Australia’s grain industry – harvest jobs
Australia’s thriving and expansive grain industry provides a multitude of fantastic opportunities to build an agriculture career or to simply be actively involved in a busy, exciting and rewarding grain harvest on a casual basis. The team behind the grain industry work in a variety of roles, from scientists, technologists and farmers right through to grain samplers and labourers, and each offers a unique opportunity to learn for yourself what it’s like to work in the iconic Australian agriculture industry. Whatever your own individual situation, there’s bound to be a grain harvest role that’s perfect for you.
Australia’s sprawling grain industry
Grain harvests happen in most states across Australia, including Western Australia, New South Wales, Queensland, Victoria and South Australia. Because these states all have vastly different seasons, the types of crops planted can vary dramatically in each. Winter crops can typically include chickpeas, barley, oats, faba beans, lupins, field peas, canola, wheat, safflower and linseed, and summer crops offer sunflowers, maize, sorghum, mung beans, soybeans, cotton and peanuts. Going on tonnage and value, wheat is considered the most important crop.
As Australia’s growing population continues to boom, the demand for feed grains will continue to grow and flourish. Australia’s rising population is forecast to reach approximately 30 million by 2030, and the diets of many Australians are predicted to include significant amounts of grain-based foods, as well as grain-fed meat. This developing population will lead to more demand than ever for a variety of Australian-grown grains, and subsequently the industry itself will grow to meet the market – a fact that’s great news for the grain industry in Australia, and all its associated grain harvest workers.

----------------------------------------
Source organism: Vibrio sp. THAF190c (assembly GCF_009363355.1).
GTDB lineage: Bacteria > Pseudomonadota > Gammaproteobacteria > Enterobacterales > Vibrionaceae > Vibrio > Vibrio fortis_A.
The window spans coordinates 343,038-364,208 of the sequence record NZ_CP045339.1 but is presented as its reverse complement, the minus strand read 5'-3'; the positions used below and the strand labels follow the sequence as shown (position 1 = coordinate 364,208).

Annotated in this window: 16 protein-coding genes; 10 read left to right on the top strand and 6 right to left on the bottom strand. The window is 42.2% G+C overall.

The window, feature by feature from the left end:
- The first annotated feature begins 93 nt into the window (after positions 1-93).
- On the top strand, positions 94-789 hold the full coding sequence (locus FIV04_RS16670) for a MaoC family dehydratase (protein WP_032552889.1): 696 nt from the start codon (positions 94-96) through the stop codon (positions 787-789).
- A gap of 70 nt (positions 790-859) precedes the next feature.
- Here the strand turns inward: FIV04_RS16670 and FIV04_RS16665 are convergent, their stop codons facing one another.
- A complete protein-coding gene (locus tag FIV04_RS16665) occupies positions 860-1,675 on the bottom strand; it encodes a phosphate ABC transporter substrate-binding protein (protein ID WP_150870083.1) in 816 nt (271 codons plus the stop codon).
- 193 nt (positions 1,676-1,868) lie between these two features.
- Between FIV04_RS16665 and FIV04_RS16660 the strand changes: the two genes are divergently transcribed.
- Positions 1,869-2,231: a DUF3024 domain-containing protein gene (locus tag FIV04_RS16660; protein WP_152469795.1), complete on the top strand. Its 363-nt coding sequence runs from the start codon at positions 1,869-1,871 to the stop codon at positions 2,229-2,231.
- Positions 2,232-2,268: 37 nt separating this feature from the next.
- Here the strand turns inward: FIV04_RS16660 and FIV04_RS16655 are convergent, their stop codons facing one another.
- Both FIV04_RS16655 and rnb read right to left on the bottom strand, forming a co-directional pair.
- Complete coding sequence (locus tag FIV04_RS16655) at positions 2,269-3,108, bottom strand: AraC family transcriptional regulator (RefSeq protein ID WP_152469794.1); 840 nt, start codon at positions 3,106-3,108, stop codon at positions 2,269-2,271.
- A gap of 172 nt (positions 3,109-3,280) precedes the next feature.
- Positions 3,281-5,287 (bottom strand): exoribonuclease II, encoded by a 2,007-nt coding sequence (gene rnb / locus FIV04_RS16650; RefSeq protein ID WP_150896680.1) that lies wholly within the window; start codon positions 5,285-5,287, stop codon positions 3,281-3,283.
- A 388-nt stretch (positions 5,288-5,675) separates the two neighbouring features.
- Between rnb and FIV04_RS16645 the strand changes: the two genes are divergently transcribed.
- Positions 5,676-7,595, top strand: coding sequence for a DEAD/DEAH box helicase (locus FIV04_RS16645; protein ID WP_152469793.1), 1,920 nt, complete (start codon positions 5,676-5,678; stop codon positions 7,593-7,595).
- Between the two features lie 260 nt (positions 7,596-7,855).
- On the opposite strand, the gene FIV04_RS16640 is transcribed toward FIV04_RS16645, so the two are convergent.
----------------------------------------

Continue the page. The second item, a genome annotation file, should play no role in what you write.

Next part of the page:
Casual work in Australia’s grain industry
Every year Agri Labour Australia places hundreds of successful candidates into a wide variety of diverse positions across Australia’s busy grain industry, with many people placed into short-term and casual roles at a particular site and operation. The short-term and casual grain harvest work offered is seasonal and dependent on both harvest and site conditions, which include weather fluctuations and operational needs. Due to the unpredictable nature of the industry, candidates may not be fully guaranteed a certain commencement date, volume or duration of work. That being said, the season can tend to run from September-December.
These types of casual roles available in the grain harvest are:
- Labouring roles
Labouring roles within the grain harvest are varied, but can involve the monitoring of grain from truck to equipment and into storage, as well as general cleaning of the workspace and the safe protection of the grain itself. The operation of tractors, augers and hoppers also falls under this remit.
- Machinery operators
Using heavy machinery to shift and transfer bulk loads of grain. This includes front-end loaders, bobcats and container forklifts. Water truck drivers are also required from time to time.
- Laboratory assistants
Enthusiastic and detail-oriented workers are required for the analysis of grain and barley sampling, as well as ongoing data-entry and the provision of general laboratory support.
- Grain sampling
Successful applicants for grain sampling roles will use both manual and automatic spear trucks to obtain grain samples, as well as then test grain samples for protein, moisture and any present contaminants. They will also need to see to the input of compliant data entry.
- Weighbridge operators
Weighbridge operator is a grain job that sees successful applicants enter compliant truck-weight data into the system, as well as perform admin duties as-and-when required.
What to expect when working in a grain harvest
When you’ve taken on one of the diverse roles available within the grain harvest, the job can be hugely intense – there’s a very large volume of work to be done in a set time-period. Whilst the hours can be fairly long and the work both busy and demanding, grain-harvest jobs can also be a massively rewarding employment opportunity, with many roles offering competitive pay rates and even permanent work openings for appropriately skilled staff who have performed well.
Because of the large volume of work, grain harvest roles often work to a standardised roster – for example, staff might work six days on, two days off in 12-hour shifts, right up until the grain season comes to a close. If this sounds like an industry and a harvest you might be keen to learn more about, you can register your interest in the grain harvest season by simply clicking on the link below.